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Half of Asia’s high-net-worth individuals own cryptocurrency, per Accenture research

According to Accenture, this percentage is predicted to rise to 73 percent by 2022.

According to research, in Q1 2022, 52% of affluent Asian investors had some digital assets in their portfolios.

According to Accenture research published on June 6, digital assets such as cryptocurrencies, stable coins, and crypto funds accounted for an average of 7% of investors’ portfolios, making it Asia’s fifth-largest asset class.

The report quoted: “Digital assets are a top-five asset class for investors in Asia. On average, affluent investors in Asia allocate seven percent of their portfolio to digital assets—more than forex, commodities or collectibles”

More than 3,200 clients in China, Hong Kong, India, Indonesia, Japan, Malaysia, Singapore, and Thailand were surveyed by Accenture. The corporation defines an affluent investor as someone with investable assets of at least US$100,000 but no more than US$1 million.

weld allocation chart
Current percentage allocation of investable financial wealth across asset classes. Source: Accenture

Digital assets made up a larger percentage of investors’ portfolios in Thailand and Indonesia than in other countries.

By 2022, Accenture’s analysis suggests a further 21% increase in the number of rich Asian investors who plan to invest in digital assets. Because of this, by the end of the year, as many as 73 percent of these investors might own some form of a digital asset.

“Digital assets represent a rare, clear industry white space with a significant business opportunity.”

Wealth managers are still holding back.

According to the research firm, wealth management organizations, which provide financial planning, tax, investment, and estate planning, have been hesitant to embrace the crypto revolution. There are no intentions to offer digital asset products or services as per 67 percent of wealth management organizations.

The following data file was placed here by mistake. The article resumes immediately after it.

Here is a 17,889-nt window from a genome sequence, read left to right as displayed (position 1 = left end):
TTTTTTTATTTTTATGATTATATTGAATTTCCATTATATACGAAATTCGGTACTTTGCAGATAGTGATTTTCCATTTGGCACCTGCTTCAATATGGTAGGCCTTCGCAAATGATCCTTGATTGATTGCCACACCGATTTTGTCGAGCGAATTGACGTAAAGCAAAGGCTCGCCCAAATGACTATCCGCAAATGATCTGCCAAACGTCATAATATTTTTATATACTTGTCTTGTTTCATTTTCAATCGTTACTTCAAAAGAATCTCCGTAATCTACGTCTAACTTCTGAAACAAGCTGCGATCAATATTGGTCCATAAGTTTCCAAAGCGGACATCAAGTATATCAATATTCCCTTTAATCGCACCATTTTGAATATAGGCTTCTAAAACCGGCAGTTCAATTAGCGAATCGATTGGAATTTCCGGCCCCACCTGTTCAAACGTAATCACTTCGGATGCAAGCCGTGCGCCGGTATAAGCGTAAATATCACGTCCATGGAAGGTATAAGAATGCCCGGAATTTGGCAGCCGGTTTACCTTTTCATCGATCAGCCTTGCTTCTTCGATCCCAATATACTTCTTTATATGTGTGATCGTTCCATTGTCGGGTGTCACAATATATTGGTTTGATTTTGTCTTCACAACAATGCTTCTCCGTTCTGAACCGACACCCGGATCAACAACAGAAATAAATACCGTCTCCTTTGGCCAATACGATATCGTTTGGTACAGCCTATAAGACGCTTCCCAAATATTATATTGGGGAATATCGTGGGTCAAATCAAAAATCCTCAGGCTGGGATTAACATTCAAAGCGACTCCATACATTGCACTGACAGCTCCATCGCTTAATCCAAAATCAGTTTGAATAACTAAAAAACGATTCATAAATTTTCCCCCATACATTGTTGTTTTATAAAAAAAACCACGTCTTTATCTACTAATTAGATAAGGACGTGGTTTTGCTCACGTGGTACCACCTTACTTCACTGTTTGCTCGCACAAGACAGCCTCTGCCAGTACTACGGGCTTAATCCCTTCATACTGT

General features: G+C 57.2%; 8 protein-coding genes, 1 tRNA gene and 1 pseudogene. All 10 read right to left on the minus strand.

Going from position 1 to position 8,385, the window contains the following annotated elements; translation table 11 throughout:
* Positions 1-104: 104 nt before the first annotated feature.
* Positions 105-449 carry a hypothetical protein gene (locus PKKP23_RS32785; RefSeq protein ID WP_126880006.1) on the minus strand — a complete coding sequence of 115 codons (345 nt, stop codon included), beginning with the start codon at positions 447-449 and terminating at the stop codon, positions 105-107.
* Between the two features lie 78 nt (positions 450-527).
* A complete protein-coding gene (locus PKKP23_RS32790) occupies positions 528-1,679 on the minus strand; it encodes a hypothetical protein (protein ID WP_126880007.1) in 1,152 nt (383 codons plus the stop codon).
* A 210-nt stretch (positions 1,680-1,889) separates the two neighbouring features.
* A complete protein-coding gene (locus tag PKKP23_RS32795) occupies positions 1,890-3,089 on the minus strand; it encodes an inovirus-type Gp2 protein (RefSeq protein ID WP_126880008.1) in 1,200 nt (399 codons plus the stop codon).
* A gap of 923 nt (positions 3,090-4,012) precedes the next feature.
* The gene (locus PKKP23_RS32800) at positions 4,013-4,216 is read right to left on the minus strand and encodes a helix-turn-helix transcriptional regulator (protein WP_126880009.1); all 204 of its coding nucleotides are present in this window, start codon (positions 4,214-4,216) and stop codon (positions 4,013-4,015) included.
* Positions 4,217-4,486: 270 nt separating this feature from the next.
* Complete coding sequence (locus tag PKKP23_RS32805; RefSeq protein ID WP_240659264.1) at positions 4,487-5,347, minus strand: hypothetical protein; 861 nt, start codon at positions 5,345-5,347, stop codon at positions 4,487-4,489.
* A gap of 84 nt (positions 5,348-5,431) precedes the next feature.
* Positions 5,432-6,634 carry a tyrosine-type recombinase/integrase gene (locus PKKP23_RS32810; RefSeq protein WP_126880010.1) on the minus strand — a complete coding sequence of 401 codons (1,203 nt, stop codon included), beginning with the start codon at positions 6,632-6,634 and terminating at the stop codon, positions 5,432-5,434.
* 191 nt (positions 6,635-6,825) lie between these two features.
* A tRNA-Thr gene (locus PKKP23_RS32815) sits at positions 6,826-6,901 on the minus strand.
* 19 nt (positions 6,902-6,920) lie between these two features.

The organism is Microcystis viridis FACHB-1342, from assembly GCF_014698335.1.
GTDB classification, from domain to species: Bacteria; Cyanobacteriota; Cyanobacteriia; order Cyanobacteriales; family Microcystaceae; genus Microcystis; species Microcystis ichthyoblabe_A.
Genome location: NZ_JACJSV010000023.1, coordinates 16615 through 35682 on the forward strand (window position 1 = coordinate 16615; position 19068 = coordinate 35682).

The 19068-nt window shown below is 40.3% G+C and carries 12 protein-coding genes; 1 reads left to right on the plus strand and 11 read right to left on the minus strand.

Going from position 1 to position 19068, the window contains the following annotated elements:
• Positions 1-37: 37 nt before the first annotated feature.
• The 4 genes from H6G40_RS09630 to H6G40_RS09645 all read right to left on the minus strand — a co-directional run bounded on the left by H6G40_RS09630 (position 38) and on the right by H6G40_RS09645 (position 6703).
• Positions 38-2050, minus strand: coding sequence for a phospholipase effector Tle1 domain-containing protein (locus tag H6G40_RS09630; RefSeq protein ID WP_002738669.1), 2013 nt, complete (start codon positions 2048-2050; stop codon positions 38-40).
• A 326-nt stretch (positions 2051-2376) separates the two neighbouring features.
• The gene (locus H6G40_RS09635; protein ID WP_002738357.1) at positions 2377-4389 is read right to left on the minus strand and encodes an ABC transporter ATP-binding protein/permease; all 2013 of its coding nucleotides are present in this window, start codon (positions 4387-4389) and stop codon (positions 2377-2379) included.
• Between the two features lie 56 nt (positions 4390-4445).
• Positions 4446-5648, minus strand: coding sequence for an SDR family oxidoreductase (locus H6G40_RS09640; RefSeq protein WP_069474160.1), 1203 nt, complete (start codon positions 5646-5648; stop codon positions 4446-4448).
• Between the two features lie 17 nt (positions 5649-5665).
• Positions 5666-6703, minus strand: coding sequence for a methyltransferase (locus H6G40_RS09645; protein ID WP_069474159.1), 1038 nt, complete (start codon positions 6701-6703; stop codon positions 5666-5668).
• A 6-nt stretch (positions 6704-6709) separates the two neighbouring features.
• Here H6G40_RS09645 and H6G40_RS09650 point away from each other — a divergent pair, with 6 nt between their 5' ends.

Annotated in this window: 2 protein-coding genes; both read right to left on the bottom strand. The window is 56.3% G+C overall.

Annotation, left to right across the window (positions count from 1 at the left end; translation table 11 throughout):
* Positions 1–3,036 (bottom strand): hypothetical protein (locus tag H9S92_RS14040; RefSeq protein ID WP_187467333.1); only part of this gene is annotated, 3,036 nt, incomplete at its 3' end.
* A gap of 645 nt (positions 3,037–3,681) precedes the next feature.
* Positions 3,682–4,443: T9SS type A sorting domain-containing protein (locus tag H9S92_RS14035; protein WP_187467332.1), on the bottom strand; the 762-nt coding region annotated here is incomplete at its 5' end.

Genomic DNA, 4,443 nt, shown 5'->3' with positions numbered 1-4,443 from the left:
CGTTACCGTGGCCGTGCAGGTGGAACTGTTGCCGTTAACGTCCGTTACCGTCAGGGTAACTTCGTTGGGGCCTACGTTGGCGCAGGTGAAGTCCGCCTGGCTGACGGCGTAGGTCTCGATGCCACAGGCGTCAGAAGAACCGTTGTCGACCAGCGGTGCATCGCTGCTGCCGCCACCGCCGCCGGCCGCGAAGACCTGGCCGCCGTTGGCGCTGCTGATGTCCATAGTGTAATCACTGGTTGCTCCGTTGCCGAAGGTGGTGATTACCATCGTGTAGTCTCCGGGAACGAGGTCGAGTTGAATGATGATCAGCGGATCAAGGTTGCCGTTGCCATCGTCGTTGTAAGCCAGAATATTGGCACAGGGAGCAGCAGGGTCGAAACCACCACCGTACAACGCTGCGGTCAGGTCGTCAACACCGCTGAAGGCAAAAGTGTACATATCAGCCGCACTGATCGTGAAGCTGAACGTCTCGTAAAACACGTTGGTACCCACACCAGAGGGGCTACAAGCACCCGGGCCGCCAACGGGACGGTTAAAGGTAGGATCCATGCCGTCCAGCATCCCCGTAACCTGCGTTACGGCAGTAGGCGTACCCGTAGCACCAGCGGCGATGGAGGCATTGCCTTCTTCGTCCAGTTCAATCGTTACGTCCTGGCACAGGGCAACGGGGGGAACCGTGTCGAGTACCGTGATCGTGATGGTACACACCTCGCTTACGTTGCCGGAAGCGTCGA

“For wealth management firms, digital assets are a US$54bn revenue opportunity— that most are ignoring. Transaction fees represent US$40bn of this potential revenue pool, with the rest shared equally between advisory fees and custody fees. Yet two thirds of wealth management firms in Asia have no plans to offer any form of digital asset proposition. Most of those that do are targeting the relatively small US $ 7 bn custody element only.”

Most wealth management firms in Asia are not focused on digital assets. Source: Accenture
Most wealth management firms in Asia are not focused on digital assets. Source: Accenture

Digital asset offerings are being held back by wealth management businesses because they lack the belief and knowledge of digital assets and the operational complexity of launching a digital asset service. Hence, they employ a wait-and-see attitude.

Accenture claims that investors have been forced to rely on dubious sources for their crypto-financial advice because of a lack of interest from financial institutions.

As a result, many clients are turning to unregulated venues, such as peer-to-peer counsel on social media, for guidance on digital assets.”

Accenture has emphasized the relevance of wealth management organizations moving into the digital asset area.

Many companies are afraid to enter the digital assets area for various reasons, but their competitors have demonstrated that success is attainable.

Asian investors have shown a growing interest in cryptocurrency in the previous year.

Earlier this year, a survey from the Gemini cryptocurrency exchange indicated that the adoption of crypto in 2021, notably in nations like India and Hong Kong, was on the rise. In 2021, almost 45 percent of Asian Pacific respondents will buy their first cryptocurrency.